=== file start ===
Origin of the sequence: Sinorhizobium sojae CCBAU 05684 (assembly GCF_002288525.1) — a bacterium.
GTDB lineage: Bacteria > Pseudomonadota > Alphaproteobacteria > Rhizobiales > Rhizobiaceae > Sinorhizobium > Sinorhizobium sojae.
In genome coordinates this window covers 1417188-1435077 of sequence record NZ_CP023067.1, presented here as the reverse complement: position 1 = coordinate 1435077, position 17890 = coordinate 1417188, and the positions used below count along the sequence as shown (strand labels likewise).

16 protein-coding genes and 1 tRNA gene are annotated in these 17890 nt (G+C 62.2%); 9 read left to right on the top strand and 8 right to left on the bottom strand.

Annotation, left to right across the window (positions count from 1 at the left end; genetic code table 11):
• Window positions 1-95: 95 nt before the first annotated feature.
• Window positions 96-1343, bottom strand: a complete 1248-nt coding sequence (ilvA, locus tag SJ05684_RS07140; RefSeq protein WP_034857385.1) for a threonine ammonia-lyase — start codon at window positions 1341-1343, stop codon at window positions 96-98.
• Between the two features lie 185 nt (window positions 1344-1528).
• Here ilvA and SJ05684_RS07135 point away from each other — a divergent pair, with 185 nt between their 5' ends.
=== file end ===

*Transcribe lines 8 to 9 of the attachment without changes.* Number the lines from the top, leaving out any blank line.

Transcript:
• Between the two features lie 185 nt (window positions 1344-1528).
• Here ilvA and SJ05684_RS07135 point away from each other — a divergent pair, with 185 nt between their 5' ends.